Thursday, July 23, 2015

Climbing Sunny Bar Peak (10,512) Lemhi Range, Idaho

July 22, 2015

Sunny Bar Peak
Little Diamond Peak on the right

Ben and I climbed Sunny Bar Peak in the Lemhi Range. We were looking for a nice class 2 trek without a lot of elevation gain. Thought Sunny Bar fit the bill. Drove to Fallert Springs near Uncle Ike Creek in the Little Lost River Valley. The road is passable but AWD, great tires, and good clearance are necessities. I made it to the springs in my 2003 Forester, but keep in mind I have light truck tires on my vehicle.

Before we began hiking, we drove up the road to a vantage above Uncle Ike Creek. Below you can see the beginning of the creek. On the other side of the divide, the South Fork of Pass Creek drains to the east.

Uncle Ike Creek
The false summit of Sunny Bar Peak above Uncle Ike Creek
Swanson Peak in the background
Sunny Bar Peak (false summit) and Swanson Peak
Fallert Springs is the upper oasis
Nearing Fallert Springs

From Fallert Springs, hike north and then west up the steep scrub covered slope. This is the most difficult part of the climb. You will gain about 1,500 feet in a little over half a mile. The footing is pretty good. Once the ridge is made, follow it all the way to the top. This is a great class 2 climb. However, this route will only get you to 10,200 feet. The final summit is a ragged peak that does not look very approachable from the high ridge top on the mountain. Ben and I walked over to the path to the summit block, but decided against a traverse and climb from our position. I am sure this line entails some solid class 3 climbing at the very least. The south face of the peak is very steep and full of loose rock. The east/west ridge line from above Rocky Run Creek looks like a more approachable line to the summit of this mountain.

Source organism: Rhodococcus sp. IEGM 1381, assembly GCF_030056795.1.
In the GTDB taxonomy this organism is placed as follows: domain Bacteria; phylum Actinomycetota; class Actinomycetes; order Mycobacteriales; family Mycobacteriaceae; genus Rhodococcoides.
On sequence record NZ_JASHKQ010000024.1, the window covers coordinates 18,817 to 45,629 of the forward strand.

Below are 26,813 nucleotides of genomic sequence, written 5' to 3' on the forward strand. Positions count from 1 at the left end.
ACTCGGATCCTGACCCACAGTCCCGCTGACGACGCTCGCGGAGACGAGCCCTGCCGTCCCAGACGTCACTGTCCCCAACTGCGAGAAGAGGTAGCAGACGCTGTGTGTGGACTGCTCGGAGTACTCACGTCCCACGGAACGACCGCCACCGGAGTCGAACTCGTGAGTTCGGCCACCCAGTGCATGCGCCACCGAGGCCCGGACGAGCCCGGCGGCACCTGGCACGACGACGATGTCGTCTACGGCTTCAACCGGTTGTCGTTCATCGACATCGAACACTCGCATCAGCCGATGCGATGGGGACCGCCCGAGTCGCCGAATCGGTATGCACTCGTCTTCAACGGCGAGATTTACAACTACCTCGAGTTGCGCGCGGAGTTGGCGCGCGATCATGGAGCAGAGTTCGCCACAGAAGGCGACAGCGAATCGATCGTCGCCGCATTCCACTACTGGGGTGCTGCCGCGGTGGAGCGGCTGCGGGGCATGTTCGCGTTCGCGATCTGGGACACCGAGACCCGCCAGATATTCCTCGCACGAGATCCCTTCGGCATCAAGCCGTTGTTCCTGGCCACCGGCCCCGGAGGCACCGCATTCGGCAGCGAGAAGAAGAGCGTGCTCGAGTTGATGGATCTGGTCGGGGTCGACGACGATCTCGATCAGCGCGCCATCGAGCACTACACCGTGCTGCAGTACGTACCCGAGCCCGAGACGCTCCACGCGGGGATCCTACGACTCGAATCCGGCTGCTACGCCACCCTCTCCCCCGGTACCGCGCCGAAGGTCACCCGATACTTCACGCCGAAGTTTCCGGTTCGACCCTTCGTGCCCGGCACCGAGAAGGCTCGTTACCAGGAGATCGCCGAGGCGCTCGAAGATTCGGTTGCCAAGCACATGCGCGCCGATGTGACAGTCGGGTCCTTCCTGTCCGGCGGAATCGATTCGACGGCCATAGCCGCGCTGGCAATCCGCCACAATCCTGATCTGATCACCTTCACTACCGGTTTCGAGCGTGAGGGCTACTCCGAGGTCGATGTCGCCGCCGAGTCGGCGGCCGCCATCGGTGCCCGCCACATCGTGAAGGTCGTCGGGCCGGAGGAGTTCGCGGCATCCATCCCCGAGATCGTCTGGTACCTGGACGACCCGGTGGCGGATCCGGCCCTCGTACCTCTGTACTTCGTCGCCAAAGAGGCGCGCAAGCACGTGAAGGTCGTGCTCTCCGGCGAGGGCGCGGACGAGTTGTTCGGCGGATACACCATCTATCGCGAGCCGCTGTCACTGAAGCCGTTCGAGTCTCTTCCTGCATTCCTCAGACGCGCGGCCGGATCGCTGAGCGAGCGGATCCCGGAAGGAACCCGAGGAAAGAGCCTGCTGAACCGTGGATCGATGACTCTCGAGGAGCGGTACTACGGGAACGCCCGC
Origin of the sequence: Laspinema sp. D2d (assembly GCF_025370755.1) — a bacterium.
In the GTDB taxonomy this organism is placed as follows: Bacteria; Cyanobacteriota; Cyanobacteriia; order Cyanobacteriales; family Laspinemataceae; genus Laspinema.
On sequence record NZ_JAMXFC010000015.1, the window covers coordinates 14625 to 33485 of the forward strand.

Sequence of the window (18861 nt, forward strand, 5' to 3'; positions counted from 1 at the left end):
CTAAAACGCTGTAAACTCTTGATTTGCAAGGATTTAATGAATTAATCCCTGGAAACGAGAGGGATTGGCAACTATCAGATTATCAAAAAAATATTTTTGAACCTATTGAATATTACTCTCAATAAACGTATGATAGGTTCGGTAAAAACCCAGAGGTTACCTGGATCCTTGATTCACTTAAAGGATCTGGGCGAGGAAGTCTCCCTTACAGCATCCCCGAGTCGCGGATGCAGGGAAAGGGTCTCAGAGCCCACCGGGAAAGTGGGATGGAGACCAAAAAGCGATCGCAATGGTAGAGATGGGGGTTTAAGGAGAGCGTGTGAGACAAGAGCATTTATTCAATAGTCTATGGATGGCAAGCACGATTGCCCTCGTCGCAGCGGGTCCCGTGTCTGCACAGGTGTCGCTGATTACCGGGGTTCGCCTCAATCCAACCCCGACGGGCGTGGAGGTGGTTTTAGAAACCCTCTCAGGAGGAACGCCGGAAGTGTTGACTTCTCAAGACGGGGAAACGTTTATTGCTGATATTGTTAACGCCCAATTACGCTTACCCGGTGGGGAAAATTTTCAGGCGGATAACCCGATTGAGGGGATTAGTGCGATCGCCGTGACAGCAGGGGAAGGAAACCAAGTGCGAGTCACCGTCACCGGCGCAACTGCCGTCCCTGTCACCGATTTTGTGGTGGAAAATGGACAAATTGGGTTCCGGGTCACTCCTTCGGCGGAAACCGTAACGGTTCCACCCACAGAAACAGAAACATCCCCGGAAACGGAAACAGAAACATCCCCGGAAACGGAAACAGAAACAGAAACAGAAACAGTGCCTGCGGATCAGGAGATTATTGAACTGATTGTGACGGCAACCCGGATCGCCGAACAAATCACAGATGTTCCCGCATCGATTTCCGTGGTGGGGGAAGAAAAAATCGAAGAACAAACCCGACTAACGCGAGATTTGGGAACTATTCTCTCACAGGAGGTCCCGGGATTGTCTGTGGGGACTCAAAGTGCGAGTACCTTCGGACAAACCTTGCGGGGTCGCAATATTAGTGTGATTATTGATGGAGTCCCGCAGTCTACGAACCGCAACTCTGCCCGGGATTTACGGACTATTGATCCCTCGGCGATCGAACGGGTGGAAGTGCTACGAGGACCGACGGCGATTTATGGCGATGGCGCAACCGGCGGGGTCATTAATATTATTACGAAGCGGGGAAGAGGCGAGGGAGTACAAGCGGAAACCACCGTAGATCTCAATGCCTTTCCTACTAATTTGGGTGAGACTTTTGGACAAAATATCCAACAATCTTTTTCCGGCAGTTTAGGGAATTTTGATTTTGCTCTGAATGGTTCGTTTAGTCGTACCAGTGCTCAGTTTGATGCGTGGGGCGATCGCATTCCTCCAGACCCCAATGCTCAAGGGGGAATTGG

Little Diamond and Swanson Peak from Sunny Bar Peak
Ben (in his pajamas) near the summit of Sunny Bar Peak
A side note:

On the way back to the springs, Ben found the remains of a Big Horn Sheep. There were the four legs spread out in a rectangle and the head with about fifteen inches of vertebrae still attached. It reminded me of how our cat leaves the remains of his prey. He leaves the legs and head but eats everything in between.

Of course I carried the head down for him. Found out that to legally posses a ram's head, you must report it to the Fish and Game within 30 days of finding it. Drove to Idaho Falls to do my civic duty today. They take tissue samples, measurements, and information regarding the location of the find. They then drill a hole behind one horn and embed a metal identification pin in the horn. Interesting.

Ben's ram skull
Route from Fallert Springs
Ignore the orange and red line. I forgot to end the excersize and began driving. 
There are probably several ways to get to Fallert Springs. we came up from Howe and turned right on a road that looked like it would take us to the canyon between Sunny Bar and Buckhorn Peak. I took this photo of the two no trespassing signs right across the road from where we turned. There are also some beehives there, but of course they my not be there next year.

From the south, turn east at this landmark (on the west side of the road) to get to Fallert Springs
Nicholson Peak, Peak 10,604, Sunny Bar Peak, and false summit Sunny Bar Peak
Before reaching the highway, I was able to photograph some of the surrounding mountains. Here is a sample.

Buckhorn Peak and Mormon Gulch

Buckhorn Peak
Saddle Mountain
Saddle Mountain
Saddle Mountain
I believe that is Tyler Peak on the left
Nicholson Peak, Peak 10,604, Sunny Bar Peak
Sunny Bar Peak (false summit)

Bell Mountain
Other Resources:

Tom Lopez Website: Sunny Bar Peak

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Sunday, July 19, 2015

Climbing Buck Mountain, Grand Teton National Park


North Face of Buck Mountain

Buck Mountain at 11,938 is the highest mountain south of Garnet Canyon in the Teton Range. The approach is a wonderful hike with all the classic elements of a Teton outing without many people. Ben and I saw only two guys on the trail once we left the Death Canyon trailhead.